Each fall, the Black Student Union hosts a wonderful event called the Unity Dinner. Each year, the dinner has a special theme.This year's theme was "An Autumn Affair: Building Pillars of Diversity". The purpose of the event was to bring people and resources together for an evening of delicious food, inspirational speakers, talented artists, and networking opportunities to promote, service, leadership, community development, and diversity. The event took place on Sunday, November 14th, in Coffman Memorial Union on our campus. 

Below is a video of highlights from the event. I hope you enjoy!

Hi everyone!

This is the third and final video for the Dia de los Muertos event that I attended on campus. In this video, you will see two cultural dances performed in honor of the event. The outfits and the dance moves were wonderful and intricate. I hope you enjoy it.

CLA Student Ambassadors is a student group that provides an excellent way for students in the College of Liberal Arts to build leadership skills, share their thoughts and opinions with prospective students, and gain valuable experiences working with a diverse group of students and staff at the University and in the community.

CLA Ambassadors.jpgCLA Ambassadors get involved on campus in numerous ways, including participating in student panels, assisting with a variety of campus events, and blogging. As a prospective student, you can get to know each of the Ambassadors, stay up-to-date on happenings around campus, and find out what it's like to be a student in the College of Liberal Arts by following them on Facebook! (Make sure to check back frequently as new content is added weekly.)

One of my favorite things about Minnesota is the seasons. I like to tell everyone that "we get the most of all the seasons in Minnesota!" As the cold moves in and the snow begins to accumulate, winter fun in Minneapolis begins to blossom.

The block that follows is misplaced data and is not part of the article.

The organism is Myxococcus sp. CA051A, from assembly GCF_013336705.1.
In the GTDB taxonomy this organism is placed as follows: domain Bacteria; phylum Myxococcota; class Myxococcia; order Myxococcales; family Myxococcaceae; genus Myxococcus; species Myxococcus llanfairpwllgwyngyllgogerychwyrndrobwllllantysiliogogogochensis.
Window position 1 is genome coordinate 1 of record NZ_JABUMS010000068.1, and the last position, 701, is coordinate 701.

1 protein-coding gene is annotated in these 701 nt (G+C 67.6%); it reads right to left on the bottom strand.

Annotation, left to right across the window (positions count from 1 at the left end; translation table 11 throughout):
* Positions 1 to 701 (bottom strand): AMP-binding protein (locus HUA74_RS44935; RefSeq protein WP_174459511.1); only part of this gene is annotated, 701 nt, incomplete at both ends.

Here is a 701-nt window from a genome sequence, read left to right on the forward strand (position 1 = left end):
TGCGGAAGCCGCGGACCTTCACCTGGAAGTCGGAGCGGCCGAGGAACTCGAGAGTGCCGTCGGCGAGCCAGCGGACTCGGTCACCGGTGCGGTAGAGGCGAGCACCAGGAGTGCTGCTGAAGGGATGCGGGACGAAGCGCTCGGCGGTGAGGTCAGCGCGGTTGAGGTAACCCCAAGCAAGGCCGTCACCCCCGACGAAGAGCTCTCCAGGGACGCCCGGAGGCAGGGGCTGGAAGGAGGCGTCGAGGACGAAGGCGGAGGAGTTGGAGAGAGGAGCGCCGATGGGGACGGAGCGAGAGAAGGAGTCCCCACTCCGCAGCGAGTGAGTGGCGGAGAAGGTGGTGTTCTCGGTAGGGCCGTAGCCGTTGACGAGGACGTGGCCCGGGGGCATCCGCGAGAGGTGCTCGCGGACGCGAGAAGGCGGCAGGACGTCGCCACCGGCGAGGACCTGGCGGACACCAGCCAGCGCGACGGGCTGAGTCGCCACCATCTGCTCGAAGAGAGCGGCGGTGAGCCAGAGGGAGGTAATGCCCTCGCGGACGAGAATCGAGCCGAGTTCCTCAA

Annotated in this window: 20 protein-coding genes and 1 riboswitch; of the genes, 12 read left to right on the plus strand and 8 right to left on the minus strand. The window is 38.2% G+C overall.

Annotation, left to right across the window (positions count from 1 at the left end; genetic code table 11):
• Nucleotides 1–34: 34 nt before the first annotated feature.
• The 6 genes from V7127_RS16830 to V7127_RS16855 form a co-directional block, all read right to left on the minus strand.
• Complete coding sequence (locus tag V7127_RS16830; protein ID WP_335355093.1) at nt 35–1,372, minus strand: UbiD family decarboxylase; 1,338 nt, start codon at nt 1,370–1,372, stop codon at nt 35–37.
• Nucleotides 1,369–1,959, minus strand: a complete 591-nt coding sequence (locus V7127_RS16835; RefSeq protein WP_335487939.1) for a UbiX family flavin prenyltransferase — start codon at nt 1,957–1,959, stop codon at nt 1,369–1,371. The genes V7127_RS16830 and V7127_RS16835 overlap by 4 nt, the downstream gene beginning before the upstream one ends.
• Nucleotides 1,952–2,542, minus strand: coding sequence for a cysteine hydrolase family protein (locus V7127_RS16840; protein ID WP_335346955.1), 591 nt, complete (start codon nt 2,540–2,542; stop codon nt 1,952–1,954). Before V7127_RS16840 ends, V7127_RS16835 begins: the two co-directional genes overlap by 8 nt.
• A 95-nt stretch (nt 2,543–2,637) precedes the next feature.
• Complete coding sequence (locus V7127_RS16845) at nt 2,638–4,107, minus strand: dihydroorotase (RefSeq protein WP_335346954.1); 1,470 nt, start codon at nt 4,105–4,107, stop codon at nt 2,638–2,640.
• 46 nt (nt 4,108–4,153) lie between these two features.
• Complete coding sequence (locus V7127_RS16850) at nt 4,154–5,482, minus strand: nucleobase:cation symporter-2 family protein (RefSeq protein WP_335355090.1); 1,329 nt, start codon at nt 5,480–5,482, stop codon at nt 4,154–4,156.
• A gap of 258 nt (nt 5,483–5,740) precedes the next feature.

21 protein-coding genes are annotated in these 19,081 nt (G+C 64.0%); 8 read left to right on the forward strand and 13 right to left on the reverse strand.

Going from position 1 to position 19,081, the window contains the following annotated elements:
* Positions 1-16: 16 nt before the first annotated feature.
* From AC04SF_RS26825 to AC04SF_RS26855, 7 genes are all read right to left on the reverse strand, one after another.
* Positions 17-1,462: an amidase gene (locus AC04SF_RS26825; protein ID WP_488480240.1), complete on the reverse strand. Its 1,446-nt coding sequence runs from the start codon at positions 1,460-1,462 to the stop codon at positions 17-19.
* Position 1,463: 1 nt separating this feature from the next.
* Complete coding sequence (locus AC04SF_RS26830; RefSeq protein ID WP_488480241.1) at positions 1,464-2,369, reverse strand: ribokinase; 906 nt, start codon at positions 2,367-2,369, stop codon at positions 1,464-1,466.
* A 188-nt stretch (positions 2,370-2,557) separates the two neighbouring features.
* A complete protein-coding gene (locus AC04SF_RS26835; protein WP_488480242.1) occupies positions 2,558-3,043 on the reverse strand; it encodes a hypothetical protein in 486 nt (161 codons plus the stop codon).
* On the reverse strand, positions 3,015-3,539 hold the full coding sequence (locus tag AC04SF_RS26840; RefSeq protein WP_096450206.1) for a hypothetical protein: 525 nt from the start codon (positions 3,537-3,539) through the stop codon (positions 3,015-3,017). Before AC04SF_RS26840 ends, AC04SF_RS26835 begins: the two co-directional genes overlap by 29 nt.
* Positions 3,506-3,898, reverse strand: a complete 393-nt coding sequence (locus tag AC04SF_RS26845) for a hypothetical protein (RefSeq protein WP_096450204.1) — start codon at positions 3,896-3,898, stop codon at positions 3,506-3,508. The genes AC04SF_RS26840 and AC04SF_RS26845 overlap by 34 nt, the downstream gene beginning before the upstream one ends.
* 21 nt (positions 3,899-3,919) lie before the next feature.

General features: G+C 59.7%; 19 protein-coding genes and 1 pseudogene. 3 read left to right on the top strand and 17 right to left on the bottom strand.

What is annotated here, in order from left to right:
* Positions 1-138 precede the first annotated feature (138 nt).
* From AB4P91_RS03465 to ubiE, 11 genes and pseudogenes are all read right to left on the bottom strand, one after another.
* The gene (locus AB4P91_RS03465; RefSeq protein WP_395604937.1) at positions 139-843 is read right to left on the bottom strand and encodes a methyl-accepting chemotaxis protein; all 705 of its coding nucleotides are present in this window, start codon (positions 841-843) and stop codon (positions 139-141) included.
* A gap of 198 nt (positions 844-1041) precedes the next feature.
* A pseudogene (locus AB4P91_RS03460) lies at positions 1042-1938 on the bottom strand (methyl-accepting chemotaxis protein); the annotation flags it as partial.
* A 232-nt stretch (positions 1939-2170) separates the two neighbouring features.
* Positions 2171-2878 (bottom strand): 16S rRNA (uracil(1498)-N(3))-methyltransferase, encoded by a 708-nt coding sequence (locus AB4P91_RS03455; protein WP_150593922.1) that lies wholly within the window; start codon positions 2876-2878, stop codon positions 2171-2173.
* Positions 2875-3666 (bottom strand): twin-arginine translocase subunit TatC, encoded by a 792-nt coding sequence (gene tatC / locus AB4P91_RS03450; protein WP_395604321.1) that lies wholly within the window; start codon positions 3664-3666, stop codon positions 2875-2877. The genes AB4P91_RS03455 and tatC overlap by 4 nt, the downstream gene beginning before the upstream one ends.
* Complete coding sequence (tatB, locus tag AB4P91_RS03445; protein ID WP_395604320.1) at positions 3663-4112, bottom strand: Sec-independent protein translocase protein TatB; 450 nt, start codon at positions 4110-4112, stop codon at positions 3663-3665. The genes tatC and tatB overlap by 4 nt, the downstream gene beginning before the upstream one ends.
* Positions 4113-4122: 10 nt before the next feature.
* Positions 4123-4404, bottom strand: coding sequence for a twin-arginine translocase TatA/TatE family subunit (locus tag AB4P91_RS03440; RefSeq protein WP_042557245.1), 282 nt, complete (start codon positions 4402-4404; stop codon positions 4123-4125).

Nestled in the heart of the Twin Cities, students at the University of Minnesota have a wide variety of winter activities at their fingertips. Here are a few of my favorite things to do during these cold Minne-snow-ta winters: In my opinion, there is no better winter pastime than ice skating. All around Minneapolis, there are great places to show off your skating skills. Only a short bus ride from campus, The Depot Rink is a historic downtown Minneapolis train station that now houses a modern, indoor rink with floor-to-ceiling glass walls showcasing views of the downtown city skyline. According to their website, The Depot was named one of the Top 10 Best Places to Ice Skate by the USA Today and MSNBC. U of M students can purchase discount tickets through the University's Student Union and Activities office in Coffman Memorial Union.

Another one of my favorite cold-weater activities is winter's answer to the Minnesota State Fair. At the end of January, the city of St.Paul gears up for one of it's biggest gatherings, the St. Paul Winter Carnival. Going on 124 years, the Winter Carnival is a celebration like no other. With events like a parade, ice maze, and dog sled rally (to name just a few) the event has activites for all ages and interests.

Both the Depot and the Winter Carnival are just a short bus ride from campus, so students can check them out on a whim!

People say that your college years are some of the best years of your life. So far, I agree. Now that I'm a senior, I look back at my time in college...at all the great memories I have made and all the things that I have learned. I have learned so much about myself and about the world.

One of the most important things you gain while in college, of course, is your degree. Our campus culture supports and understands the importance of extracurricular activities, but it has always been made clear to me that academics must come first. As a student at one of the nation's top research universities, I've had the opportunity to learn from award-winning professors and attend classes in state-of-the-art facilities.

Darren Everson of the Wall Street Journal noticed that the University of Minnesota's television advertisements "stand out from the crowd" because of their focus on academics. I think that the advertisements are an excellent reflection of the studious atmosphere I've experience here at the U of M. 

Massoud Amin, the director of the Technological Leadership Institute and an electrical engineering professor at the U of M, is working on developing a smart grid to deliver electricity to the U.S. The term "smart grid," which Dr. Amin coined 12 years ago, refers to using computer, communications, sensing, and control technology combined with an electric power grid to make electric power more reliable.